It goes without saying that I am sorry that the A’s have players who are hurt. This baseball fan would infinitely prefer to see both the Giants and A’s square off with full complements of healthy players-the better to assess the quality of the teams. But stuff happens and the A’s will carry on because we all know “they develop young arms.” What happened to change the bright outlook? Let’s take a quick glance at the starting A’s pitching. It’s surprisingly easy to do because there’s not much to see.
Staff ace Jarrod Parker is done for the season as he heads for his second Tommy John surgery. That leaves Sonny Gray as the Opening Day pitcher with a total of 64 innings pitched in the bigs. As well as he performed last October, he has a lot to learn for a guy who was just anointed the staff ace.
A.J. Griffin, the A’s fourth starter will start the season on the disabled list with elbow tendonitis. Scott Kazmir, already a surprise after his successful year last season, was scratched yesterday from his scheduled start for triceps stiffness. Dan Straily has major league experience, but at what level of success? Of his 27 starts last season, 12 were categorized as quality starts, meaning that fifteen were not.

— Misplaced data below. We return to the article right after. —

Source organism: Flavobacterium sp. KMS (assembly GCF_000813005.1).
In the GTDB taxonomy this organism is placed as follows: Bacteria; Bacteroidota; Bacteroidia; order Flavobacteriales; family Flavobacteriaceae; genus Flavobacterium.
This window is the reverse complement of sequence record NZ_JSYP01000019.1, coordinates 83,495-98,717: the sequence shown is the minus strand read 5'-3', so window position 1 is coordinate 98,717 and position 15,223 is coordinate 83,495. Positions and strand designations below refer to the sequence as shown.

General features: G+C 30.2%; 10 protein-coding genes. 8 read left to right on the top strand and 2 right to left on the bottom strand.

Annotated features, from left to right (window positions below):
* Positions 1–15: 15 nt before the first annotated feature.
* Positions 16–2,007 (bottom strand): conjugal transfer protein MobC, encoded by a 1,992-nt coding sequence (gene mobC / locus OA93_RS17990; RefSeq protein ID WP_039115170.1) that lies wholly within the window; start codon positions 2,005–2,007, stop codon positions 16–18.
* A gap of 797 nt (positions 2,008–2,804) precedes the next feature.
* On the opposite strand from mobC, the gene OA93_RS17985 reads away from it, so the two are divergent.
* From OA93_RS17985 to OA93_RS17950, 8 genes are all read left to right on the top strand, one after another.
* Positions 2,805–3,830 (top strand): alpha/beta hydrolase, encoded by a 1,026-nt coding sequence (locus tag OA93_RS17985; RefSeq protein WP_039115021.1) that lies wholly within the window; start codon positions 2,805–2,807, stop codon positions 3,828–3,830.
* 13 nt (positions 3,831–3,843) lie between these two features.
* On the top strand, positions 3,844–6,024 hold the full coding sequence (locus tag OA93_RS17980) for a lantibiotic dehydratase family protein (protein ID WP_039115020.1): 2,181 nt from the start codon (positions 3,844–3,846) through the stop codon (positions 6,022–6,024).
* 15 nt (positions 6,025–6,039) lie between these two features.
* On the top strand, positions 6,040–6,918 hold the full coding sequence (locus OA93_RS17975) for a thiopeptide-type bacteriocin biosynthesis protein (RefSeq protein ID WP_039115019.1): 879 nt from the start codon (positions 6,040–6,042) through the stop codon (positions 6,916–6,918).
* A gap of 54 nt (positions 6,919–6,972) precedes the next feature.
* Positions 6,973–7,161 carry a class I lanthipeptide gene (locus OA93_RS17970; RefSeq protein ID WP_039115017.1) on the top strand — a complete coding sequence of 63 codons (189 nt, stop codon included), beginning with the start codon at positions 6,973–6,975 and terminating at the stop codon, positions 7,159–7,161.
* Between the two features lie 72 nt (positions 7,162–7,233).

Jesse Chavez also has major league experience, but of the 191 games in which he has played, only two were starts. I can’t help thinking that he was relegated to the pen in the first place, because starting was not as good of an option. And Tommy Milone may be able to handle the rigors of the job, but he may not, at least not without more seasoning. Last year he was sent down to the minors in August because of erratic performance; why should I accept that he is here to stay? Finally, wrapping up my look at possible fill-ins for this season, there is Drew Pomeranz, with a whopping total of 34 games in the majors. I hesitate to suggest that this is all there is but there may be more “developing arms” in the mix somewhere.
I have to state the obvious: The Giants are the cream of the National League crop when discussing experienced starting pitching staffs and have been thriving as such for years. The A’s, on the other hand, might be the best at developing young arms, but this is not the minor leagues. Anticipating that developing arms will carry a team to the playoffs is ludicrous; it may happen but not before hell has a thriving business selling ice.
I question whether the A’s will even be able to make the playoffs in a division that includes the Angels and the Rangers, not to mention getting to the World Series this year. Don’t forget, there is that pesky business of not being able to get past the Detroit Tigers, the team against which the Giants were “so lucky.” Well, as fate will have it, the Giants have been lucky enough to win it all two of the past four years. I guess if a team can’t be good, it pays to be lucky. It doesn’t make any difference which is accurate-it only matters who takes home the trophy.